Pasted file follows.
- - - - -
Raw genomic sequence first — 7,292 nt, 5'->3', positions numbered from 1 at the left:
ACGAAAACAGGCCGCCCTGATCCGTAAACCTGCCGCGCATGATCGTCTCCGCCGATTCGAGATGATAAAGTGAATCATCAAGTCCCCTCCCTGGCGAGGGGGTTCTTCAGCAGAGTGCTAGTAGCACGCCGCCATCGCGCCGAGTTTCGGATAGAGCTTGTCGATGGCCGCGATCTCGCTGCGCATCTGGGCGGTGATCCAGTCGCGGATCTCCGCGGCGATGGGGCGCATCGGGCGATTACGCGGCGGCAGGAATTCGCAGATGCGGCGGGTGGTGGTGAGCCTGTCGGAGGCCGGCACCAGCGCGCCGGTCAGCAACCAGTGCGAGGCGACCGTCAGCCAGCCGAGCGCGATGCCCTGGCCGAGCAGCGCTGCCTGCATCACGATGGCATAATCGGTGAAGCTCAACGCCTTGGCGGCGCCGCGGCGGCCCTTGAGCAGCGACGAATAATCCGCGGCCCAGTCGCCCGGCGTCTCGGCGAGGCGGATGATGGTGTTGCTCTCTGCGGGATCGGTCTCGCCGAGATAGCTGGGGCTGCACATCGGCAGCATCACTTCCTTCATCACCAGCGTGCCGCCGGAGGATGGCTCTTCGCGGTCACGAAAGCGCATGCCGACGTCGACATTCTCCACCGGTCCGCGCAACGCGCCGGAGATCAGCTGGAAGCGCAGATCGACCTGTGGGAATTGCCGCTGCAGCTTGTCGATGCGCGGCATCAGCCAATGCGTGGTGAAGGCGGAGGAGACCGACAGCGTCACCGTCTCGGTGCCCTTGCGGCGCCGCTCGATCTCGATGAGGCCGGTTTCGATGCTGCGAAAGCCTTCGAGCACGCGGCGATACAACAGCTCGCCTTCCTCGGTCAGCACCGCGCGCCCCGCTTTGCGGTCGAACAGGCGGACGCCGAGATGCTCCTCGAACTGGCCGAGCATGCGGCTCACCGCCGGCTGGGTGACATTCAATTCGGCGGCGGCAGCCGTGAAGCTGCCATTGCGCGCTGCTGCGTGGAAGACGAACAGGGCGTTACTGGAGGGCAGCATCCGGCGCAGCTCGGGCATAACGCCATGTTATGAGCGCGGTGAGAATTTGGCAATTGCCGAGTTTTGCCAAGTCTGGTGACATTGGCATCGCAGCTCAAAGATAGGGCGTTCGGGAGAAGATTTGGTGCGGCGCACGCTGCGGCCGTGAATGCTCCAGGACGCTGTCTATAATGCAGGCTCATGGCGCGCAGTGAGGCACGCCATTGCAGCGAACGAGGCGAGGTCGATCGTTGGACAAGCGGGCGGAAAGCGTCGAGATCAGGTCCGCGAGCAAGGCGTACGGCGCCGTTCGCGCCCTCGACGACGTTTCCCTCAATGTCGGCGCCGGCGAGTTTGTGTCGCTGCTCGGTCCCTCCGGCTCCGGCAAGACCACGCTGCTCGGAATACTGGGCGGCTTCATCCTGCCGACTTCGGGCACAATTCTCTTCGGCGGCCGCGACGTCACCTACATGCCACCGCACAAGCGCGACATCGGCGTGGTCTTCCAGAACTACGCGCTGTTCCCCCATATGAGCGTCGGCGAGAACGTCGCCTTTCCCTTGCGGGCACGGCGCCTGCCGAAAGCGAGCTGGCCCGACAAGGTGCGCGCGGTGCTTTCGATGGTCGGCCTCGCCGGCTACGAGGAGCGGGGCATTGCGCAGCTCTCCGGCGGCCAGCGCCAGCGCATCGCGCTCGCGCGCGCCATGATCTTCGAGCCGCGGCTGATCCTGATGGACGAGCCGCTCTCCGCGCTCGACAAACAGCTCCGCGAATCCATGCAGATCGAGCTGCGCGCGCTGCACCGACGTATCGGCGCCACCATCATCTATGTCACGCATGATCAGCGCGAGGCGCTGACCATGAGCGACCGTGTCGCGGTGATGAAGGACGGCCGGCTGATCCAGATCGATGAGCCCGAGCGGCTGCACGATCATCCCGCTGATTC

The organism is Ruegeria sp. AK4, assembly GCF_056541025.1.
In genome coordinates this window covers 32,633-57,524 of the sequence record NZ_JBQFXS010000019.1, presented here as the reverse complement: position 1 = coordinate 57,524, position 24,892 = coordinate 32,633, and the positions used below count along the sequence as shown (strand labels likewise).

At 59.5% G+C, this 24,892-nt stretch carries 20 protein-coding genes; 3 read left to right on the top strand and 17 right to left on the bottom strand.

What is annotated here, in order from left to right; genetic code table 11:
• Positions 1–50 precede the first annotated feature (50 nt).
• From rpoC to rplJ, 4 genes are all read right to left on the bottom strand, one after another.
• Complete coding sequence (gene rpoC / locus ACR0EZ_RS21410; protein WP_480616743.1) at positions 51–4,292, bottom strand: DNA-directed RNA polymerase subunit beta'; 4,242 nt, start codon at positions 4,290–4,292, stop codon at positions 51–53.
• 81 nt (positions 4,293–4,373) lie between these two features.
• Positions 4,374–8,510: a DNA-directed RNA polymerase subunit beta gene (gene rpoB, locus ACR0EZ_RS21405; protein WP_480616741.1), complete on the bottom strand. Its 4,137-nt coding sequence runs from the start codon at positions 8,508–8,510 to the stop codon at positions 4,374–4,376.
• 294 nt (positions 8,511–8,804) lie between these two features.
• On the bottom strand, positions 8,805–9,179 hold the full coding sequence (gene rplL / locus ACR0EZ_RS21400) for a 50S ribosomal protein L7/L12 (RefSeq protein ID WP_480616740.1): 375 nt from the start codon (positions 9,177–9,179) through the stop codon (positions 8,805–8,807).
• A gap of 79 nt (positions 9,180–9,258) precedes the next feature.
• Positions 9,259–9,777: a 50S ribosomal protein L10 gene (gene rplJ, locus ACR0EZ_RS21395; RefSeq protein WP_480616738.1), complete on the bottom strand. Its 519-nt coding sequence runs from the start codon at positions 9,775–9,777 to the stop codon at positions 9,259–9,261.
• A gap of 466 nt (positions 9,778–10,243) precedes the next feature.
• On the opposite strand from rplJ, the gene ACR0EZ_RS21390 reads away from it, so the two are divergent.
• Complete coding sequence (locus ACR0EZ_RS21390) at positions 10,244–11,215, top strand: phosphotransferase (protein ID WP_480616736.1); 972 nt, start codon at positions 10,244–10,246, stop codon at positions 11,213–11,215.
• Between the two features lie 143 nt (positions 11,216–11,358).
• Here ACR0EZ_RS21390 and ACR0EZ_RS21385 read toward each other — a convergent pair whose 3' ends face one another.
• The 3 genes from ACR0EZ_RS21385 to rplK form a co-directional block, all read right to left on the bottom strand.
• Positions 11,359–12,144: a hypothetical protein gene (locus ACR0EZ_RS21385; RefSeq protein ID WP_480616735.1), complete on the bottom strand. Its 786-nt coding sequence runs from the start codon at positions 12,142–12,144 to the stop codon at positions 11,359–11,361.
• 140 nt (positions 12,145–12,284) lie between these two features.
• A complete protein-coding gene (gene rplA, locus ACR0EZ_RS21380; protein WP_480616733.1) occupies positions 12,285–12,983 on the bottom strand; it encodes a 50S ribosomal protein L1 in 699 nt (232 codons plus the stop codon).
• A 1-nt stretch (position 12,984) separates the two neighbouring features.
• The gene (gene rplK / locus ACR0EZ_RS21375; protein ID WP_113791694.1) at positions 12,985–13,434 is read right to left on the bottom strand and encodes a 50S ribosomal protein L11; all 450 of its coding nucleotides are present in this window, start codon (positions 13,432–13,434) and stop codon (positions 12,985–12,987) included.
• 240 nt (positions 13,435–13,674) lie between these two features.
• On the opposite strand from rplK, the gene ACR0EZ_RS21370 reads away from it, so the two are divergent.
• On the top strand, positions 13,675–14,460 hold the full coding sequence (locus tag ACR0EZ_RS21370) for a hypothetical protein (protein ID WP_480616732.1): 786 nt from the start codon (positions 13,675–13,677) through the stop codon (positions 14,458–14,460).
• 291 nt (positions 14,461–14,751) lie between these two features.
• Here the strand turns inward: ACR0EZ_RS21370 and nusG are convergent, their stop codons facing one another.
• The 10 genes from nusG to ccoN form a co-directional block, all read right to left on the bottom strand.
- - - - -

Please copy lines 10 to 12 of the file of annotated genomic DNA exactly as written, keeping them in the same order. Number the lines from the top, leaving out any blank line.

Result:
• 81 nt (positions 4,293–4,373) lie between these two features.
• Positions 4,374–8,510: a DNA-directed RNA polymerase subunit beta gene (gene rpoB, locus ACR0EZ_RS21405; protein WP_480616741.1), complete on the bottom strand. Its 4,137-nt coding sequence runs from the start codon at positions 8,508–8,510 to the stop codon at positions 4,374–4,376.
• 294 nt (positions 8,511–8,804) lie between these two features.